A THOUSAND WORDS - Alex Waterhouse-Hayward's blog on pictures, plants, politics and whatever else is on his mind.


Grand Master Guru Tim Bray & Charles Proteus Steinmetz
Saturday, April 05, 2008

"All mankind is of one author, and is one volume; when one man dies, one chapter is not torn out of the book, but translated into a better language; and every chapter must be so translated...As therefore the bell that rings to a sermon, calls not upon the preacher only, but upon the congregation to come: so this bell calls us all: but how much more me, who am brought so near the door by this sickness....No man is ever an island, entire of itself...any man's death diminishes me, because I am involved in mankind; and therefore send to know for whom the bell tolls; it tolls for thee."

John Donne, Devotions Upon Emergent Occasions, Meditation XVII

For years I have strived for self-sufficiency. When we first arrived in Vancouver I continued with my custom of tuning our VW Beetle. I even had a fine set of spark plug adjusting blades. But it was in Vancouver where folks said,"Alex you make money as a photographer, repairing you car takes you away from making money and the money you save by tuning it yourself is negligible."

In my very large and heavy camera bag I carry a complete set of jeweler's screwdrivers and a pair of needle-nosed pliers. Camera lens and camera body screws tend to loosen up in vibrating airplanes. I avoid a few camera breakdowns with the frequent tightening of little screws.

My problems in my much vaunted self-sufficiency really began when I switched from a Remington Portable No 2 (my grandmother's portable) to a primitive Smith Corona word processor. When I had breakdowns I had to go to Polson's and cajole the repairman to do his job post haste. Suddenly I felt helpless.

Not too long ago I had to scan some transparencies for a client and I had a three hour deadline. Whe I opened my PhotoShop program I was horrified that after a couple of seconds it would close. I found what the expression "corrupted file" meant pronto. This expression now joins "we have issues" and the "computers are down" which signify we are in an area that is beyond our expertise and control. Luckily I also had Paint Shop Pro 8 as a backup and I was able to meet my photo deadline.

I have written here before how as a photographer I have to depend (and I am lucky) on having a support staff. Hungarian Viktor repairs my flash equipment and German Horst Wenzel sees to may cameras. Hungarian Paul Leisz installs programs into my computer, debugs it and every few years takes me to a place on Bridgeport Road where I order up a computer with Paul's suggested components.

Without those three people the latent images of my photography would remain so. Unfortunately my world isn't all that simple considering the intense plumbing problems we have in our house, "You are going to have to rip out that bath tub and that is going to be very..." Suddenly my life got even more stressful and complicated when my blog started deteriorating on Monday. My friend and web designer (he and Chris Botting designed my web page and this blog) Doug Jasinski wrote in an email, "I unleashed this crack that this blog means to you and now I have the responsibility to score you some more by fixing it." Unfortunately Doug Jasinksi and his company Skunkworks are going through a very busy period and my blog perhaps had to wait before it could be looked at. I was desperate.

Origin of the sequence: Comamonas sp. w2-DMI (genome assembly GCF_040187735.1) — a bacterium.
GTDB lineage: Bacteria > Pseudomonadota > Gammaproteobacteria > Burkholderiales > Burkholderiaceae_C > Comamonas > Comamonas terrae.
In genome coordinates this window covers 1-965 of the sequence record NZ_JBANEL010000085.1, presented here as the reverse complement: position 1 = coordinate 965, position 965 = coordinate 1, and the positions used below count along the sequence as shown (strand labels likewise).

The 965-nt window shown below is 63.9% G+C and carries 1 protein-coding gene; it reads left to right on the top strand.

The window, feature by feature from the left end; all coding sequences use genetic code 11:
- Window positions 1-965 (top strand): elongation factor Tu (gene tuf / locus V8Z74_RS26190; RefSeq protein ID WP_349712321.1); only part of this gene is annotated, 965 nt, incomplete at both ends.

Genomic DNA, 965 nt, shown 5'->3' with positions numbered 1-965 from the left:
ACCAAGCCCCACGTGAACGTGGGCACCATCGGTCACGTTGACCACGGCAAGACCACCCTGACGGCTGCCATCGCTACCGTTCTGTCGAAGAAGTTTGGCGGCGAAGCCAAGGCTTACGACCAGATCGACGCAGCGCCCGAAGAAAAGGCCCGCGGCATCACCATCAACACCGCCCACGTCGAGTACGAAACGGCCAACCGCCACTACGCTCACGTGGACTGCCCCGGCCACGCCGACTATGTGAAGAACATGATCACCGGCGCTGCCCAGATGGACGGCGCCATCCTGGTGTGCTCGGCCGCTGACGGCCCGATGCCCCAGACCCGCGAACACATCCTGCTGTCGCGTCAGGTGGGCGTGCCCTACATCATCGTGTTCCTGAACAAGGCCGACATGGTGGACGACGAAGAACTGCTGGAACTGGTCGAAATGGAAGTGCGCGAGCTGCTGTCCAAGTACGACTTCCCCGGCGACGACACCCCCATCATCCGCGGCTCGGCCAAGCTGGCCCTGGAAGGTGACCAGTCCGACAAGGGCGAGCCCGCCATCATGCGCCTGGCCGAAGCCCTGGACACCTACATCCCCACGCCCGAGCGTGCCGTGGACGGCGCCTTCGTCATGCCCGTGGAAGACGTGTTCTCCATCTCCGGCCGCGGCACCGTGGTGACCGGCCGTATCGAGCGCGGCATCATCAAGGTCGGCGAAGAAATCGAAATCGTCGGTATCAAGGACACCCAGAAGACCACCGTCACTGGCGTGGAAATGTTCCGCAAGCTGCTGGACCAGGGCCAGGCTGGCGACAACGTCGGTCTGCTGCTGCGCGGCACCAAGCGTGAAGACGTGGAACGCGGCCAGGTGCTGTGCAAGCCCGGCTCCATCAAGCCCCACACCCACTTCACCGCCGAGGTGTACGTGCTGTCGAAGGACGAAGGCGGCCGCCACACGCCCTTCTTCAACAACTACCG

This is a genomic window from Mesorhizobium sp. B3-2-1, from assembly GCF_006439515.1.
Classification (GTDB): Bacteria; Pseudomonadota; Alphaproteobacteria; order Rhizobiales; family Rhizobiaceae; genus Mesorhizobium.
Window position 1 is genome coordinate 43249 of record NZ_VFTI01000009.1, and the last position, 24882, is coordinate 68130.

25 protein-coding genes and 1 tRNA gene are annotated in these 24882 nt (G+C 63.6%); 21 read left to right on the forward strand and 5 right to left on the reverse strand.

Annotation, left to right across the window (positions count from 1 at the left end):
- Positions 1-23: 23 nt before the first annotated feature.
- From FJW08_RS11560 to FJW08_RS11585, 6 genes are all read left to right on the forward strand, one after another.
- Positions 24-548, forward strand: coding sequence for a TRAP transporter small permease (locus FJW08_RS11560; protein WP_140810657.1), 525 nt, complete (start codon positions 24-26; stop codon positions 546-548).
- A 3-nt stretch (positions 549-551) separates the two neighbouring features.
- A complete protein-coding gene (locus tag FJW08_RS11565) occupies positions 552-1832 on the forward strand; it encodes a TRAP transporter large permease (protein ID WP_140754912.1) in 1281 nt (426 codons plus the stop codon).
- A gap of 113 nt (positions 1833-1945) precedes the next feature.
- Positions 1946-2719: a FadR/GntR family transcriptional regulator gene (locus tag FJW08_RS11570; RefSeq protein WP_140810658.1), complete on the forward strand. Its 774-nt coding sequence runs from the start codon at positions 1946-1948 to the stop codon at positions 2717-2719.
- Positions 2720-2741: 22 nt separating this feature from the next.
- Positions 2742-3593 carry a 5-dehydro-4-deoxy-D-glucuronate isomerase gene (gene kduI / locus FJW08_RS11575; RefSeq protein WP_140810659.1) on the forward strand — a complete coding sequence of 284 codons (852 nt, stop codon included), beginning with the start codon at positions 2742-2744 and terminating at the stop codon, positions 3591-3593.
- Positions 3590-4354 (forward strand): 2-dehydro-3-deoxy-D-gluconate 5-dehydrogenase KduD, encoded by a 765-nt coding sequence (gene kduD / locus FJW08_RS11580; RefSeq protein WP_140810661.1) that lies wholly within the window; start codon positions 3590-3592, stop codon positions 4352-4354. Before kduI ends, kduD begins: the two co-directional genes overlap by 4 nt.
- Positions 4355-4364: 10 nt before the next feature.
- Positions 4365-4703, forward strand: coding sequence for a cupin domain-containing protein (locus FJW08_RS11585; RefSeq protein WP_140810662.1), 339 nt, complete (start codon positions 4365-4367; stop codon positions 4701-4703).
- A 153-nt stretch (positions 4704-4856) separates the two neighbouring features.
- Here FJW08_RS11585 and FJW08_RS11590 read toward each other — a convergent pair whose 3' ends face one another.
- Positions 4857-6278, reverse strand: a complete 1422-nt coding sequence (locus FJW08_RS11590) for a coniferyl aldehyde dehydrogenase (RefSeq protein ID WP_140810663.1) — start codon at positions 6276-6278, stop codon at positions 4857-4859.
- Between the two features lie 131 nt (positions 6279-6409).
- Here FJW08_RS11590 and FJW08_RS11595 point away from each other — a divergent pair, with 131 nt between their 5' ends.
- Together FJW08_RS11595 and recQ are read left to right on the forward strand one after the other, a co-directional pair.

The blog lost its RSS feed and then I could no longer upload photographs. I found a roundabout method of uploading but it involved no control of placement or size.

In extreme desperation I appealed to the Grand Master Guru Tim Bray. He was in Chicago but promised to look into it. He finally arrived yesterday and sat by my computer. I explained as best as I could. He then opened up one of those boxes in the middle of my monitor and started typing in code stuff that made reading Caesar's Gallic Wars in Latin seem easy. I have never ever seen anybody type such apparent gibberish so quickly. Bray's only complaint was, "Why does your name have to be so long?" The result in the end was that it all became worse. The guru said, "I don't understand Blogger." This was a revealing statement of sorts when you think that many of the elements within Blogger he probably created. Bray went home. Within minutes he called to ask me for my Blogger password. An hour later he called again, "It now works." And work it did. If anything it seemed to have some sort of special web-based lubricant. Everything worked more quickly.

The above makes me think of Charles Proteus Steinmetz (right), the Russian-born American electrical engineer and mathematician who pioneered the concept of alternating current. He and my 10 year-old mother where on the same ocean liner in 1921 when he told her a story. I have heard this story where the person in question was Edison so perhaps it is an aprocryphal one. Suffice to know that the gentle and very short (he suffered from dwarfism and was a hunchback) Steinmetz told my mother that one night he was woken up by a man banging on his door. "We have power problems. We need your help." The man and Steinmetz went to the New York company whence all the electric current that lit the now darkened New York city came from. Steinmetz studied the works and then inserted a fuse he took out of his front pocket. The lights came back on. "I will send you my bill for $1001," he told the relieved man. "Why $1001?" he asked. Steinmetz answered with supreme confidence, "$1 for the fuse and $1000 for knowing were to insert it."

Thinking back on Steinmetz all I can now say to Tim Bray is, "I owe you big, "as my friend Tony Ricci would say.


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